Wholesale Price levels have hit an all time low and rate cuts are coming, will it accomplish anything?

Wholesale Inflation levels reached the lowest recoded level in data released today. For the week of March 6th, the Ministry of Commerce and Industry estimates that factory gate prices rose by 0.44% year over year. The expectation is now that the Reserve bank will cut the repurchase rate lower despite the fact that, at 5% after being reduced by 400 basis points since October, rate cuts have thus far failed to spark any signs of recovery in the system.

Consumer prices have shown no reflection of wholesale declines yet. Prices paid by industrial workers (India’s measure of urban CPI) rose 10.45% in January, the highest since December 1998, with rural consumer prices even higher at 11.62%. With elections coming up this spring and job losses becoming an increasing worry the consumer data for February will need to begin reflecting declining wholesale levels if Prime Minister Singh is to get any political breathing room.


One important positive call out in today’s data is the rapid decline in fertilizer prices. The price inflation of this critical component declined to 5.24% Y/Y versus 8.38% Y/Y the week prior. Declining fertilizer costs would come as a welcome relief for farmers to be sure despite subsidies but, at over 5%, the issues we outlined in our note on March 5th (interpreting inflation) continue to fester, and we are not alone in our thinking.

In an interview on Tuesday Arvind Virmani, Chief Economic Advisor to the Ministry of Finance, expressed concerns that lower growth in the agricultural sectors would likely make the government’s 7.1% growth forecast for 2009 unattainable. With the critical Punjab wheat crop already impacted by unseasonably warm weather combined with yellow rust outbreaks, underuse of fertilizers and pesticides could have a serious negative impact on crop yields.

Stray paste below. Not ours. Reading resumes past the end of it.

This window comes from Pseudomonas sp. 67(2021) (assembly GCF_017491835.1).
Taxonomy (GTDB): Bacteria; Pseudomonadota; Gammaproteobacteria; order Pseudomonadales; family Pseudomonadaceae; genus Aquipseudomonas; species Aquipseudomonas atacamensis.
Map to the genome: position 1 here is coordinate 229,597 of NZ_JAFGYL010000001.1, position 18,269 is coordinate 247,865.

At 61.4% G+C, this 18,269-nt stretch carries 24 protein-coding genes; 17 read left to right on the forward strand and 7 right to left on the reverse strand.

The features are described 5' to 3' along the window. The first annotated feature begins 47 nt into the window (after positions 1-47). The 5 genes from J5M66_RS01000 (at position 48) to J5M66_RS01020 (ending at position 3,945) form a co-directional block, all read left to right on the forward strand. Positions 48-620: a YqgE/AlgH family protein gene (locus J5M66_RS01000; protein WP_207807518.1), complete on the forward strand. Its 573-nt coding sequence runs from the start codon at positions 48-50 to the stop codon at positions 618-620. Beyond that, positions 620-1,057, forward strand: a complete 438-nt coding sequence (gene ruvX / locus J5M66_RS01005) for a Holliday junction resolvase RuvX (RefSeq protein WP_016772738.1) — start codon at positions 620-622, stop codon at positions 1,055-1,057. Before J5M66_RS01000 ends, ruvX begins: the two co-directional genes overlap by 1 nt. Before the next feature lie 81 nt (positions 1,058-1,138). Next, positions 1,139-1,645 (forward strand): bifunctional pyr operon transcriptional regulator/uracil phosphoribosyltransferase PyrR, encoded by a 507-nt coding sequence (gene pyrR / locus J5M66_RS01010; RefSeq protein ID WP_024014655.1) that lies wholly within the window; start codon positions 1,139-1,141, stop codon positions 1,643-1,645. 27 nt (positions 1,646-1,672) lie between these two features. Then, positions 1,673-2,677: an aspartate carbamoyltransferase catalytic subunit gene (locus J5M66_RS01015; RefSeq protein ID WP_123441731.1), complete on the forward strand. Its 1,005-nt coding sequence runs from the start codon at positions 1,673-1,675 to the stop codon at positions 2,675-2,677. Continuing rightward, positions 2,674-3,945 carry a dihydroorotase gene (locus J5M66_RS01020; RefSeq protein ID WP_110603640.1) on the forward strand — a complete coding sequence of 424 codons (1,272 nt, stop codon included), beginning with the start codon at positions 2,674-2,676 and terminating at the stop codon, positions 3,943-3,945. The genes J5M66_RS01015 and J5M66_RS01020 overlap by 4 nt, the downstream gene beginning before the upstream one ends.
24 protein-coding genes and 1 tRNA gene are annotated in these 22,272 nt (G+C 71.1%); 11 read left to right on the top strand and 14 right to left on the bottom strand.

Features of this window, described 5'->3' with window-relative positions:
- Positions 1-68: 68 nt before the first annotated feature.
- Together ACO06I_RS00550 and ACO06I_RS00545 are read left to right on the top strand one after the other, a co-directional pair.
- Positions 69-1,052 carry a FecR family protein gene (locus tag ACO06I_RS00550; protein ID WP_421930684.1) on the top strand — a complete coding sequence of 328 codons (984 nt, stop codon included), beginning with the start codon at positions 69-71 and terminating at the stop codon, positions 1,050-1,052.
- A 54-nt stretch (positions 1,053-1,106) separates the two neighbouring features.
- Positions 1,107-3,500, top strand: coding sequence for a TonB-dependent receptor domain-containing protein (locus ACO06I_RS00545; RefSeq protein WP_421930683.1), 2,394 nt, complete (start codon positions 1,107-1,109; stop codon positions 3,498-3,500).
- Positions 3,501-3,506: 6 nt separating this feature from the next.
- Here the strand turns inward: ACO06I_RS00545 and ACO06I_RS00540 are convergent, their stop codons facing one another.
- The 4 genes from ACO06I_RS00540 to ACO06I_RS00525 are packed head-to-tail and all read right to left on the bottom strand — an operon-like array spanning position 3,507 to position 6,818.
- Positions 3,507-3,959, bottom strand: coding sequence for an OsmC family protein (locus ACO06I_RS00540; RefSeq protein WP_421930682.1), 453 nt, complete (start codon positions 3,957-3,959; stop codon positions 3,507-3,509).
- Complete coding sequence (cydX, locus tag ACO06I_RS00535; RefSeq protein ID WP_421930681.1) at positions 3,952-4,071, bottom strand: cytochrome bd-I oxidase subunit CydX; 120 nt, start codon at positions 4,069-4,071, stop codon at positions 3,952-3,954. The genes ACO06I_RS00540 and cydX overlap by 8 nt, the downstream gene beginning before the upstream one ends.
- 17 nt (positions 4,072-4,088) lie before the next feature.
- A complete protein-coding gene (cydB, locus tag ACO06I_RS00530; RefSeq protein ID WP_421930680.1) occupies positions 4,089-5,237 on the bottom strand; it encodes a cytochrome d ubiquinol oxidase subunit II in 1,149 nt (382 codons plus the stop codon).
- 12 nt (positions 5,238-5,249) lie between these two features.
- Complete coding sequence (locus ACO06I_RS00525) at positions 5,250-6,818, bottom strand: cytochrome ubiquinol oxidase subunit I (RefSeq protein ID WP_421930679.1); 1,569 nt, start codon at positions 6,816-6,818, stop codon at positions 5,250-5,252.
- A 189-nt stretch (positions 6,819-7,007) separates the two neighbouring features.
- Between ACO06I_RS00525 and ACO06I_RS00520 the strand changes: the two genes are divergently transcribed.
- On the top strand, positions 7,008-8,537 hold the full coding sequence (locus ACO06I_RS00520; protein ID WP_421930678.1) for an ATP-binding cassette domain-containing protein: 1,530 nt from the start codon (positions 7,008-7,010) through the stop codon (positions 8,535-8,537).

Why do we write so much about the price of fertilizer? More than half of the Indian population is dependent on small farm operations for livelihood, and antiquated practices and bad government policies have not been addressed during the past 10 years while the “economic miracle” occurred in the IT outsourcing centers in Calcutta and other urban areas.

Now that external demand for high tech services has receded, the fate of farmers is crucial in our analysis for two reasons:

1) This is an election year and the unhappy rural population will be a critical factor in the coming reshuffling of power and, by extension, policy.
2) The India bull thesis which is so regularly flogged in the press is based on the assumption that the subcontinent will be resilient in the face of the global meltdown since “it is less dependent on exports than other major Asian Economies”. Far be it from us to question this logic of finding virtue in the fact that a major segment of the population is comprised of illiterate subsistence farmers living in abject misery -but clearly the thesis will be undermined if growth in the neglected agricultural sector slows or disappears.

We are short the Indian equity market via IFN, and continue to see the economy there as the most structurally flawed of the major Asian nations.

Andrew Barber

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